A Response to the Blog post, "The One Thing Christians Should Stop Saying"

There’s a popular blog post going around much in the last couple months called, “The One Thing Christians Should Stop Saying” (http://www.huffingtonpost.com/scott-dannemiller/christians-should-stop-saying_b_4868963.html). It’s written by Scott Dannemiller, a worship leader and former missionary in the Presbyterian denomination. I won’t tell you what this post is about because I want you to make up your own mind.

I read this blog post months ago and have reflected on it since then. I appreciate what I think he’s trying to say, but what he actually says is wrong on several points.

I thought I should I write a response to this blog not as an example of one Christian beating on another one. No. I just want to breakdown the things he says in the hope that thinking carefully about things he says—which prima facie sound right—are actually not based on solid biblical thinking. My hope is that this exercise helps you also think critically when reading religious blogs (including my own, of course!)

First, you need to read what he wrote. So, click on that link above and read it. It won’t take you long.

Second, I’ll post some of his major points italicized and then reflect on them in blue.

First, when I say that my material fortune is the result of God's blessing, it reduces The Almighty to some sort of sky-bound, wish-granting fairy who spends his days randomly bestowing cars and cash upon his followers. I can't help but draw parallels to how I handed out M&M's to my own kids when they followed my directions and chose to poop in the toilet rather than in their pants. Sure, God wants us to continually seek His will, and it's for our own good. But positive reinforcement?

(1) God’s giving gifts doesn’t “reduce” Him to a “sky-bound fairy.” That’s nonsense. Is that what Abraham said about God when God granted him land (and the cattle and produce that came with it) with descendants? Of course not. (E.g., Gen 28; also see Joseph’s “blessing” over his fields and house in Gen 39:5 and the same kind of thing in Lev 25:21 and Heb 6:7)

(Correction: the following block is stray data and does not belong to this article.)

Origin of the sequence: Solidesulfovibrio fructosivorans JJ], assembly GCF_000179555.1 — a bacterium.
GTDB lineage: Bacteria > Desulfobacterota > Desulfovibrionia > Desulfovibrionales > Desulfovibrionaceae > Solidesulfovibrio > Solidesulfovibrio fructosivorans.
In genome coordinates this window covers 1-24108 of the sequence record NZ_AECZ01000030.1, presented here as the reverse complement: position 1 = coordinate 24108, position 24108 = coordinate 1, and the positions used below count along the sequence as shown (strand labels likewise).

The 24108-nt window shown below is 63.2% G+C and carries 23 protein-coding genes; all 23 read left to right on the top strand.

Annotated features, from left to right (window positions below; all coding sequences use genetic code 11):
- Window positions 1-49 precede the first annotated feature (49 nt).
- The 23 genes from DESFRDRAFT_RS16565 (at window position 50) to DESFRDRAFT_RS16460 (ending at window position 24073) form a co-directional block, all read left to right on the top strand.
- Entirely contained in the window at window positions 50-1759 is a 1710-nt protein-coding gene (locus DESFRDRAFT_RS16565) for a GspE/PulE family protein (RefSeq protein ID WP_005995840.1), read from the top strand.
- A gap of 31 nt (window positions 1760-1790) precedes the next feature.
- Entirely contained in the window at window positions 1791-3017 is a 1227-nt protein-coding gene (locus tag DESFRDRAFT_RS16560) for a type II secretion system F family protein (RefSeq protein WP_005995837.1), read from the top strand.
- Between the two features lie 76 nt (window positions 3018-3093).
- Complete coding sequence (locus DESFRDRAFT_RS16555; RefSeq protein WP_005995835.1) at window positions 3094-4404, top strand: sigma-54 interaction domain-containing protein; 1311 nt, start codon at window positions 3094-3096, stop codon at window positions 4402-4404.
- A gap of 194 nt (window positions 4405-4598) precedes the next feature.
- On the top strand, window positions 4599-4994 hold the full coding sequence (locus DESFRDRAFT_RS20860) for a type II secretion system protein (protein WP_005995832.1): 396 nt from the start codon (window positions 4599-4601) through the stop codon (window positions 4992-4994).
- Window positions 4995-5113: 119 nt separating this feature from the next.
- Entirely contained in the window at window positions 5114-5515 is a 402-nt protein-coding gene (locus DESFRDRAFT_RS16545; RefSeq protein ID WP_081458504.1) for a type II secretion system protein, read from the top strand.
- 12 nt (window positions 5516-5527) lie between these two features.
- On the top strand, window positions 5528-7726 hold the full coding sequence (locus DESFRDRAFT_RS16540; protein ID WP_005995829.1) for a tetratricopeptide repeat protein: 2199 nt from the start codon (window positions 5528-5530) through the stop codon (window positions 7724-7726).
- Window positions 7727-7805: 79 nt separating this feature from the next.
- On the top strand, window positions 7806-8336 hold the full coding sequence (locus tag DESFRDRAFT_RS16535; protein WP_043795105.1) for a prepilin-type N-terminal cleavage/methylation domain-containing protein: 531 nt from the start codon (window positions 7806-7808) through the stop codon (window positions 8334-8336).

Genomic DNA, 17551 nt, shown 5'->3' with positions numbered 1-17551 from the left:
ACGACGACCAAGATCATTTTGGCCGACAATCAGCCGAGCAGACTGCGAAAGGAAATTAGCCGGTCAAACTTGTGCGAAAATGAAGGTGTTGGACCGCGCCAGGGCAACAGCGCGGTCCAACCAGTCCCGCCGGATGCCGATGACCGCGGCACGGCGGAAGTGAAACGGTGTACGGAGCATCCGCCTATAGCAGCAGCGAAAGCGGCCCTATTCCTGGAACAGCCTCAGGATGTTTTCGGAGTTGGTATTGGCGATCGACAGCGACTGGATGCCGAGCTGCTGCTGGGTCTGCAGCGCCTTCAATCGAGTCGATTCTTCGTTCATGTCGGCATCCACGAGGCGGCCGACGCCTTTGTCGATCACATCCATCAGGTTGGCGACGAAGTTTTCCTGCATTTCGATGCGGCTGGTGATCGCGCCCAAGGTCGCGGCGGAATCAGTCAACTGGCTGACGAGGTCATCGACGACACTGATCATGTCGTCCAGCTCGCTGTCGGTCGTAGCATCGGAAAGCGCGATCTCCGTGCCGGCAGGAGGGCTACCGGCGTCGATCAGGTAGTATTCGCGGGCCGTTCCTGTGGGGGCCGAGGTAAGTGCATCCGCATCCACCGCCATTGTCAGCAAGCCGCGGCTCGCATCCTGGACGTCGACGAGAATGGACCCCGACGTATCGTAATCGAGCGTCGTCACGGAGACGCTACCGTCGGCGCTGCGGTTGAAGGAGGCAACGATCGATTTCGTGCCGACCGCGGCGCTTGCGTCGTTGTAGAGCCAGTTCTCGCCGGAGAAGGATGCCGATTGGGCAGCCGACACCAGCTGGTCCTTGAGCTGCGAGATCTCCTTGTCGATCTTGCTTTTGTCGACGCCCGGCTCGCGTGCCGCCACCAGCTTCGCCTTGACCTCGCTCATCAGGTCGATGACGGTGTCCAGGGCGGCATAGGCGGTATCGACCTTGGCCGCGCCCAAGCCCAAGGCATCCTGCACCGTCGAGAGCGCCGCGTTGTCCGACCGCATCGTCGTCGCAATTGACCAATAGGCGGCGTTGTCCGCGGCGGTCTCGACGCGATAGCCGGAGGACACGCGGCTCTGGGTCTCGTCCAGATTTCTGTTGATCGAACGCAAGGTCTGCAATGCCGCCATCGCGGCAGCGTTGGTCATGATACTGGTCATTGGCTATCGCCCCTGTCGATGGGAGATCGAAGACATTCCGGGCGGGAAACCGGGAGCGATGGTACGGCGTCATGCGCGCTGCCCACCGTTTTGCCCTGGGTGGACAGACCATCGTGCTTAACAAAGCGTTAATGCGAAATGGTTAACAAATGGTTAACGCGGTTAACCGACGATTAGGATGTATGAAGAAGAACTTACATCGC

(2) Moreover, it’s fallacious again to imply that God’s giving gifts are necessarily “random.” Why suggest that? What about gift giving makes it inherently random? There is no reason to assert or assume that (and the Bible completely suggests otherwise).

(3) Finally, “positive reinforcement” is precisely why Israelites were given positive consequences to staying faithful (and in the NT, like in 1 Pet 3:9). Again, his assertion here is not grounded on any biblical or logical grounds. Finally, if positive reinforcement is good enough for Jesus, then why not for us? (e.g., Mk 13:13; also see 2 Tim 2:12)

God is not a behavioral psychologist.

What does this have to do with anything? Why does using “positive reinforcement” make God a “behavioral psychologist”? I understand it if he’s intending rhetorical flare; as an author I get it. But, if the methods used by these psychologists are similar to God’s, then why is that immoral or sinful?

Second, and more importantly, calling myself blessed because of material good fortune is just plain wrong. For starters, it can be offensive to the hundreds of millions of Christians in the world who live on less than $10 per day.
This is also fallacious. (1) Something is not “plain wrong” because it’s “offensive” to people. That’s not how morality is decided, and most certainly not in Christianity.